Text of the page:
The Sole Survivor
A few weeks later I landed in England, I, who no longer desired to set foot on any land again.
At nine-and-twenty I was gaunt and gray; my nerves were shattered, my heart was broken; and my face showed it without let or hindrance from the spirit that was broken too. Pride, will, courage, and endurance, all these had expired in my long and lonely battle with the sea. They had kept me alive-for this. And now they left me naked to mine enemies.
For every hand seemed raised against me, though in reality it was the hand of fellowship that the world stretched out, and the other was the reading of a jaundiced eye. I could not help it: there was a poison in my veins that made me all ingratitude and perversity. The world welcomed me back, and I returned the compliment by sulking like the recaptured runaway I was at heart. The world showed a sudden interest in me; so I took no further interest in the world, but, on the contrary, resented its attentions with unreasonable warmth and obduracy; and my would-be friends I regarded as my very worst enemies. The majority, I feel sure, meant but well and kindly by the poor survivor. But the survivor could not forget that his name was still in the newspapers, nor blink the fact that he was an unworthy hero of the passing hour. And he suffered enough from brazenly meddlesome and self-seeking folk, from impudent and inquisitive intruders, to justify some suspicion of old acquaintances suddenly styling themselves old friends, and of distant connections newly and unduly eager to claim relationship. Many I misjudged, and have long known it. On the whole, however, I wonder at that attitude of mine as little as I approve of it.
If I had distinguished myself in any other way, it would have been a different thing. It was the fussy, sentimental, inconsiderate interest in one thrown into purely accidental and necessarily painful prominence - the vulgarization of an unspeakable tragedy - that my soul abhorred. I confess that I regarded it from my own unique and selfish point of view. What was a thrilling matter to the world was a torturing memory to me. The quintessence of the torture was, moreover, my own secret. It was not the loss of the Lady Jermyn that I could not bear to speak about; it was my own loss; but the one involved the other. My loss apart, however, it was plain enough to dwell upon experiences so terrible and yet so recent as those which I had lived to tell. I did what I considered my duty to the public, but I certainly did no more. My reticence was rebuked in the papers that made the most of me, but would fain have made more. And yet I do not think that I was anything but docile with those who had a manifest right to question me; to the owners, and to other interested persons, with whom I was confronted on one pretext or another, I told my tale as fully and as freely as I have told it here, though each telling hurt more than the last. That was necessary and unavoidable; it was the private intrusions which I resented with all the spleen the sea had left me in exchange for the qualities it had taken away.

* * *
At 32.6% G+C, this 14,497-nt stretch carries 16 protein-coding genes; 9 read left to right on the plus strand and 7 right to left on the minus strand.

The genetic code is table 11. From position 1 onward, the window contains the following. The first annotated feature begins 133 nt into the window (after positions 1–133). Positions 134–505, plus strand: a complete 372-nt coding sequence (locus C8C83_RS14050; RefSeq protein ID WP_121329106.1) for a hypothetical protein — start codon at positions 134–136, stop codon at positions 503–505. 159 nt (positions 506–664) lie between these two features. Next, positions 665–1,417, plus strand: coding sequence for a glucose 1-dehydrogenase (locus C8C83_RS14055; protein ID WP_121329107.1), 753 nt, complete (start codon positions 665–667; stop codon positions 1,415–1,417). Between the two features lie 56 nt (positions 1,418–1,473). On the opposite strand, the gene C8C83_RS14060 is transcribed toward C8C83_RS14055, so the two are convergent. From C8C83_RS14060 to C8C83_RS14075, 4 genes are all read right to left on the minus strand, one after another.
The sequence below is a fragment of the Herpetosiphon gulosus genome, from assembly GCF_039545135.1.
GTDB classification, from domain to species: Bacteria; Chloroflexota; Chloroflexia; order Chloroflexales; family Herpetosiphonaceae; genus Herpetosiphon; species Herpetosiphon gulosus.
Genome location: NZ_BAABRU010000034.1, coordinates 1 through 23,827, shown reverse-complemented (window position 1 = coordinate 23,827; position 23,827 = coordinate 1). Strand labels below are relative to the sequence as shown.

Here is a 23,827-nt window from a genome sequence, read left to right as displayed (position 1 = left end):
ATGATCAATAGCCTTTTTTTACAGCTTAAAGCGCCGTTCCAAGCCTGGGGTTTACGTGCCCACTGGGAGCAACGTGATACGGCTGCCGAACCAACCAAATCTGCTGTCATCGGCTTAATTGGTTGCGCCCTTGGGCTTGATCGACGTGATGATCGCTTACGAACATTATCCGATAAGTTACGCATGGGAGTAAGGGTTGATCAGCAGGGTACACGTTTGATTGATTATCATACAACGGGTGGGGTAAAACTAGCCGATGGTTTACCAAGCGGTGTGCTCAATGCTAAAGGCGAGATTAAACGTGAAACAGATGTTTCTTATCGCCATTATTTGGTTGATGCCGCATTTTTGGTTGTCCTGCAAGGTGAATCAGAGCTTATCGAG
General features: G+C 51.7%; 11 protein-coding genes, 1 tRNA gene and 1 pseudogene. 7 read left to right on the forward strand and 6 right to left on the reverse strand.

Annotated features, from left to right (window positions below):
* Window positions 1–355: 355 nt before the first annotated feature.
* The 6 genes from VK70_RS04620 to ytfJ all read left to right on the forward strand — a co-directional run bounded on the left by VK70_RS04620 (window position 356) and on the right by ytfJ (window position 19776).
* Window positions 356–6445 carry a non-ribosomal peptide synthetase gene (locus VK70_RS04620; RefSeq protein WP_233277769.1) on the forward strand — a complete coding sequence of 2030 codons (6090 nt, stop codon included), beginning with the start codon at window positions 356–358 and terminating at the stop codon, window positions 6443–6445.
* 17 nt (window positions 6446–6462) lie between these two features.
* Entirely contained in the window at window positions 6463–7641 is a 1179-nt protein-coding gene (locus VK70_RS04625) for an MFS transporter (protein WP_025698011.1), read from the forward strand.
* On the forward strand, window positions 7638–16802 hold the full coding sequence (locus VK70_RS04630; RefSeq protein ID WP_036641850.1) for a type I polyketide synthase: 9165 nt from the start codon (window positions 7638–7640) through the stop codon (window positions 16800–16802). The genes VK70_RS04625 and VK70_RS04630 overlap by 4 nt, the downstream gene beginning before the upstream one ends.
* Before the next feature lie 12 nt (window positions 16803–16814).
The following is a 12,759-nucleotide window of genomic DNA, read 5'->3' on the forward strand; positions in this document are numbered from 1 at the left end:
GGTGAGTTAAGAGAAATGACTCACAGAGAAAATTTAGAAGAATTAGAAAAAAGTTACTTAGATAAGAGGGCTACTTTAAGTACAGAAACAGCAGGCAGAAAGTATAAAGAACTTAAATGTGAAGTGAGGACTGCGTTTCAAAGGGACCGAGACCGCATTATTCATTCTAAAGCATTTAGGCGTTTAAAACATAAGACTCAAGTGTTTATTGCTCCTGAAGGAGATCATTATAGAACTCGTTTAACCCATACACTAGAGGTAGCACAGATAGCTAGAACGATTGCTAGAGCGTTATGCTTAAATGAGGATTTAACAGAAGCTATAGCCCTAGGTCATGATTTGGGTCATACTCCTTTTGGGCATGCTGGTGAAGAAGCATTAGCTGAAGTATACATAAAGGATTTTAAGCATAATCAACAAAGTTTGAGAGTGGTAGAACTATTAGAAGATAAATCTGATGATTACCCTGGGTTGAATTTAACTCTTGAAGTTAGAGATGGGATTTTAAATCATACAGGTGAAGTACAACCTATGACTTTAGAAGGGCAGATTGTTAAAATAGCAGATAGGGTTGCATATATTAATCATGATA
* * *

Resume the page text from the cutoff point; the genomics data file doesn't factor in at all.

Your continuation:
Relatives I had as few as misanthropist could desire; but from self-congratulation on the fact, on first landing, I soon came to keen regret. They at least would have sheltered me from spies and busybodies; they at least would have secured the peace and privacy of one who was no hero in fact or spirit, whose noblest deed was a piece of self preservation which he wished undone with all his heart.
Self-consciousness no doubt multiplied my flattering assailants. I have said that my nerves were shattered. I may have imagined much and exaggerated the rest. Yet what truth there was in my suspicions you shall duly see. I felt sure that I was followed in the street, and my every movement dogged by those to whom I would not condescend to turn and look. Meanwhile, I had not the courage to go near my club, and the Temple was a place where I was accosted in every court, effusively congratulated on the marvellous preservation of my stale spoilt life, and invited right and left to spin my yarn over a quiet pipe! Well, perhaps such invitations were not so common as they have grown in my memory; nor must you confuse my then feelings on all these matters with those which I entertain as I write. I have grown older, and, I hope, something kindlier and wiser since then. Yet to this day I cannot blame myself for abandoning my chambers and avoiding my club.